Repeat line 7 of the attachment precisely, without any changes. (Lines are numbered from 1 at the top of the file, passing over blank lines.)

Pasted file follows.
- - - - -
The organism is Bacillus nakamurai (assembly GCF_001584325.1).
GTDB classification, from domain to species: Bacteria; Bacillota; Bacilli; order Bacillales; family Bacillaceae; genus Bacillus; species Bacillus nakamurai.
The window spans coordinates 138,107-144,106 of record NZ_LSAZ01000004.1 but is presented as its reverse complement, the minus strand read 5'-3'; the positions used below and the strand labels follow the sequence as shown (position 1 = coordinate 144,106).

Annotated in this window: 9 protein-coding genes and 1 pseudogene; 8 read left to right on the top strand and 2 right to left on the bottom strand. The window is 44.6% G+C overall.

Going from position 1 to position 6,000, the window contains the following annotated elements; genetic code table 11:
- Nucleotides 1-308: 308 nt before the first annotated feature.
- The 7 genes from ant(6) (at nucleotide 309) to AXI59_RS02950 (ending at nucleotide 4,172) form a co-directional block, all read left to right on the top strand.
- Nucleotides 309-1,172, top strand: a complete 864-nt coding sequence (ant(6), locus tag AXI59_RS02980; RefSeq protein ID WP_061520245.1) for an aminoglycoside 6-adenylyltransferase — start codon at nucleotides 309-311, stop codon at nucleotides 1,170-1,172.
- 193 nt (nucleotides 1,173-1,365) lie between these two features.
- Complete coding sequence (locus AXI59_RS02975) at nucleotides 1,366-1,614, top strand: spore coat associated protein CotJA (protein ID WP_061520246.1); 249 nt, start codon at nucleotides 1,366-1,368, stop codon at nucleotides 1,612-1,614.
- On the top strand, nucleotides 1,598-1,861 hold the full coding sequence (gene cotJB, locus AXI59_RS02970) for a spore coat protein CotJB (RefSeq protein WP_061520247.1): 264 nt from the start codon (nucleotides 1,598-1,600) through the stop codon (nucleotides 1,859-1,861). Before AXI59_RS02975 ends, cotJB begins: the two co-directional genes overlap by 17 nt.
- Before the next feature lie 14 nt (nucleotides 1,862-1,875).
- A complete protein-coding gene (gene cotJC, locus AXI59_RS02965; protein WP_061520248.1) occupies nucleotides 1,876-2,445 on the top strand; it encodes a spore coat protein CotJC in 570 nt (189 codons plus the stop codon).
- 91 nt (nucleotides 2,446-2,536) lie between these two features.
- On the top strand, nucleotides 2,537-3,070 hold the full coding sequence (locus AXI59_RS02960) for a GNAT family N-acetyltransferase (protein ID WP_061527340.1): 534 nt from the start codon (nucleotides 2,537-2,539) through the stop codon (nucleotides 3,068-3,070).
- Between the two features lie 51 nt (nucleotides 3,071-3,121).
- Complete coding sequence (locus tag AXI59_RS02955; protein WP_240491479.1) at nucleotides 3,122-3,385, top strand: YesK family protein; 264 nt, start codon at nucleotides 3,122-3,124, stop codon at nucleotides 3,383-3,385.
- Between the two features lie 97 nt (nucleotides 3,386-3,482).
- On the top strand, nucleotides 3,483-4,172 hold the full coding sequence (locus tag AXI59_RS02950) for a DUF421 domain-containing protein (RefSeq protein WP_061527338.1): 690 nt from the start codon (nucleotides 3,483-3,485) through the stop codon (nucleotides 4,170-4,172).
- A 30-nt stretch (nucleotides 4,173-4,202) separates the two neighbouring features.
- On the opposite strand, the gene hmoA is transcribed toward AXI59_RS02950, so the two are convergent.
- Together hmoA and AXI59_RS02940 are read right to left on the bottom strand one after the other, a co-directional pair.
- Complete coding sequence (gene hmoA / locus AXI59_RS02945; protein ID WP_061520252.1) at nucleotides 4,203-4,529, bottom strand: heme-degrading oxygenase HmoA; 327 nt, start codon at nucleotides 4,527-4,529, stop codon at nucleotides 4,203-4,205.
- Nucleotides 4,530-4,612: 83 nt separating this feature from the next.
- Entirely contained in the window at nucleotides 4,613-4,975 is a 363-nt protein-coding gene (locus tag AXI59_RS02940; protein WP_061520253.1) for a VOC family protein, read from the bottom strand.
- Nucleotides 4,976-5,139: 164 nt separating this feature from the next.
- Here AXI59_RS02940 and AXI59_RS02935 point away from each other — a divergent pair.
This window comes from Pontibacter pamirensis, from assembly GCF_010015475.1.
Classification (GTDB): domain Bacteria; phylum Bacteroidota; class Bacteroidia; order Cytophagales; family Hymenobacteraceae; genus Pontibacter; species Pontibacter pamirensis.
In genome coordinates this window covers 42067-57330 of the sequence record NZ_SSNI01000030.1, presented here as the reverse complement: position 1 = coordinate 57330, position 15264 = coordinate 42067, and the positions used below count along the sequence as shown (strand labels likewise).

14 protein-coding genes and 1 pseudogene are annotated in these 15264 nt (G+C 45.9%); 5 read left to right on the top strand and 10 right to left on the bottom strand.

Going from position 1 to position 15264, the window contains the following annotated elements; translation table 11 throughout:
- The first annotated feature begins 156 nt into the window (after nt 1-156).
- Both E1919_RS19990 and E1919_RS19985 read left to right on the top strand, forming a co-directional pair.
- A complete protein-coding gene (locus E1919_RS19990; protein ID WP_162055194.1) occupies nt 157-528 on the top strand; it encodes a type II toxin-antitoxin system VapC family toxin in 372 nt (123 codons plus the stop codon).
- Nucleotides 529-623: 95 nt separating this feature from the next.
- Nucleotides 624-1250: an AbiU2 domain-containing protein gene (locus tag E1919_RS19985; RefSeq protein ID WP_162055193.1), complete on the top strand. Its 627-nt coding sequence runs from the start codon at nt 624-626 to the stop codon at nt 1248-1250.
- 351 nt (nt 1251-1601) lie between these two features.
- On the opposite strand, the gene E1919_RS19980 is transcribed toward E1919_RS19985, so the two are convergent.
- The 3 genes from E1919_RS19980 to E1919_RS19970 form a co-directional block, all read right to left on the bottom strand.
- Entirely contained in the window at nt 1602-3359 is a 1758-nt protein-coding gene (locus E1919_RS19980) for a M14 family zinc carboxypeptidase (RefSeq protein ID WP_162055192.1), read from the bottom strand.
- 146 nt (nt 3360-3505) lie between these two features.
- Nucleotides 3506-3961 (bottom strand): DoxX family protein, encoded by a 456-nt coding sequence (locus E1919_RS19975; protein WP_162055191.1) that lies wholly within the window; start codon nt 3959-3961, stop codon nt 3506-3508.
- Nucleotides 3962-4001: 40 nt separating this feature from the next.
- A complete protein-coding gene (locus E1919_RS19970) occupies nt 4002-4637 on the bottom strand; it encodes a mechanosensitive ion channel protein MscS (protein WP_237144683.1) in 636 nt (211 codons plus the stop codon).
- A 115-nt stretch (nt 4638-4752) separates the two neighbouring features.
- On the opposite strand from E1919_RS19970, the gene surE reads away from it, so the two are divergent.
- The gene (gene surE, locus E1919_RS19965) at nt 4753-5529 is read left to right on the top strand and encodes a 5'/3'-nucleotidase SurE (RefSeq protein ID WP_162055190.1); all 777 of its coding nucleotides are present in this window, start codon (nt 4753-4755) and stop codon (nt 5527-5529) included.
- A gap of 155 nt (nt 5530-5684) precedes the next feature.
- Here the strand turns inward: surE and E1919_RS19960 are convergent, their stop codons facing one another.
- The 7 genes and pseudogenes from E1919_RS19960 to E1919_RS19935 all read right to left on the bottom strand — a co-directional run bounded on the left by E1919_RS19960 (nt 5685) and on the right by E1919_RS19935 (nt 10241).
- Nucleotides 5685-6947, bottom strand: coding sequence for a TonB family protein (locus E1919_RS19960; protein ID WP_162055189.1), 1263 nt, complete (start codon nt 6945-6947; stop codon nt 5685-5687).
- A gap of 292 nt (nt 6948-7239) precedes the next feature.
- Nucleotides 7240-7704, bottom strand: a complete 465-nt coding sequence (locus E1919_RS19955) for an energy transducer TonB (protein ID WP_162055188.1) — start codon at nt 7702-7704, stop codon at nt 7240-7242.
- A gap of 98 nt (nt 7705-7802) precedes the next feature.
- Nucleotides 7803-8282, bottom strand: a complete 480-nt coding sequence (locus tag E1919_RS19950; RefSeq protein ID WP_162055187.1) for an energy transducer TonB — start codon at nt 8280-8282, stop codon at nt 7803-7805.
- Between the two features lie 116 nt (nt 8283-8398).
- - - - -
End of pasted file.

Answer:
- The 7 genes from ant(6) (at nucleotide 309) to AXI59_RS02950 (ending at nucleotide 4,172) form a co-directional block, all read left to right on the top strand.